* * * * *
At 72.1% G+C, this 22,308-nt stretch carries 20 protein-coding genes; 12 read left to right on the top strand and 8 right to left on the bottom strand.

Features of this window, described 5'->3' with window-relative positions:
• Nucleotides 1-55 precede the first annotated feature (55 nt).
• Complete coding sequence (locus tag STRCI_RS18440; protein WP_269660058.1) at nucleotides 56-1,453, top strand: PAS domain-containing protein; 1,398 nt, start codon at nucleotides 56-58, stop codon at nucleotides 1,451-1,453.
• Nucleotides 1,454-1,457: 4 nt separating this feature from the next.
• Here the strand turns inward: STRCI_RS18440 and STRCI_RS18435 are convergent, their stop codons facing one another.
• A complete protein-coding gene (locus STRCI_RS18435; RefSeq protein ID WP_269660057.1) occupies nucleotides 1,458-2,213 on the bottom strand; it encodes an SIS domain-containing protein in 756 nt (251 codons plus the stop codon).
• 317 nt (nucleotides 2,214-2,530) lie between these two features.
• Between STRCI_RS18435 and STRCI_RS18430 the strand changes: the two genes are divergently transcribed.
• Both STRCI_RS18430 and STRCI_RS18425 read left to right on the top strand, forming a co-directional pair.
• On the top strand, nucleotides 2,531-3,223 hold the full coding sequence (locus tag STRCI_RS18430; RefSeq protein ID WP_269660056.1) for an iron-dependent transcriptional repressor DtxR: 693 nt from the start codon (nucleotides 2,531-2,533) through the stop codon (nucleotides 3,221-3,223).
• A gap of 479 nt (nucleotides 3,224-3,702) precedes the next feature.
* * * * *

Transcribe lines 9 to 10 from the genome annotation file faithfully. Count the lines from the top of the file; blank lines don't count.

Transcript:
• Between STRCI_RS18435 and STRCI_RS18430 the strand changes: the two genes are divergently transcribed.
• Both STRCI_RS18430 and STRCI_RS18425 read left to right on the top strand, forming a co-directional pair.